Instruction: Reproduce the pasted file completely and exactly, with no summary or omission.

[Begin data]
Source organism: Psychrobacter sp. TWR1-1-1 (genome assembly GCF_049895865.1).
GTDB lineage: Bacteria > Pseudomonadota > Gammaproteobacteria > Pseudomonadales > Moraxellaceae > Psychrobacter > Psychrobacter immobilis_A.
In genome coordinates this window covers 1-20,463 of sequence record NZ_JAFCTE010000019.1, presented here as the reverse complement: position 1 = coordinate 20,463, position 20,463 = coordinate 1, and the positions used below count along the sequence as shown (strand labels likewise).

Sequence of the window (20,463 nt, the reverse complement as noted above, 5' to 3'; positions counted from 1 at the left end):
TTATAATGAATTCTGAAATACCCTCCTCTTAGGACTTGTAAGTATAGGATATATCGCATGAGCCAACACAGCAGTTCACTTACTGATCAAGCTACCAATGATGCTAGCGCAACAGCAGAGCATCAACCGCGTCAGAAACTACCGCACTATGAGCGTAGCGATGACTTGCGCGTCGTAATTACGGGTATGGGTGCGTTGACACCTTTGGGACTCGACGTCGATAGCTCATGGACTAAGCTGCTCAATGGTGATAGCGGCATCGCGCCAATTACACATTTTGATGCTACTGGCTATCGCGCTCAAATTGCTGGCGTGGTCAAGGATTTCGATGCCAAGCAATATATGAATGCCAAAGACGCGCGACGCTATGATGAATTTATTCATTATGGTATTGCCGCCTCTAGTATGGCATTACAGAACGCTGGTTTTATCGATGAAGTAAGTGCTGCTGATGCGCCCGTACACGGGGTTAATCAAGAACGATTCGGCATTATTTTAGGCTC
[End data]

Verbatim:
Source organism: Psychrobacter sp. TWR1-1-1 (genome assembly GCF_049895865.1).
GTDB lineage: Bacteria > Pseudomonadota > Gammaproteobacteria > Pseudomonadales > Moraxellaceae > Psychrobacter > Psychrobacter immobilis_A.
In genome coordinates this window covers 1-20,463 of sequence record NZ_JAFCTE010000019.1, presented here as the reverse complement: position 1 = coordinate 20,463, position 20,463 = coordinate 1, and the positions used below count along the sequence as shown (strand labels likewise).

Sequence of the window (20,463 nt, the reverse complement as noted above, 5' to 3'; positions counted from 1 at the left end):
TTATAATGAATTCTGAAATACCCTCCTCTTAGGACTTGTAAGTATAGGATATATCGCATGAGCCAACACAGCAGTTCACTTACTGATCAAGCTACCAATGATGCTAGCGCAACAGCAGAGCATCAACCGCGTCAGAAACTACCGCACTATGAGCGTAGCGATGACTTGCGCGTCGTAATTACGGGTATGGGTGCGTTGACACCTTTGGGACTCGACGTCGATAGCTCATGGACTAAGCTGCTCAATGGTGATAGCGGCATCGCGCCAATTACACATTTTGATGCTACTGGCTATCGCGCTCAAATTGCTGGCGTGGTCAAGGATTTCGATGCCAAGCAATATATGAATGCCAAAGACGCGCGACGCTATGATGAATTTATTCATTATGGTATTGCCGCCTCTAGTATGGCATTACAGAACGCTGGTTTTATCGATGAAGTAAGTGCTGCTGATGCGCCCGTACACGGGGTTAATCAAGAACGATTCGGCATTATTTTAGGCTC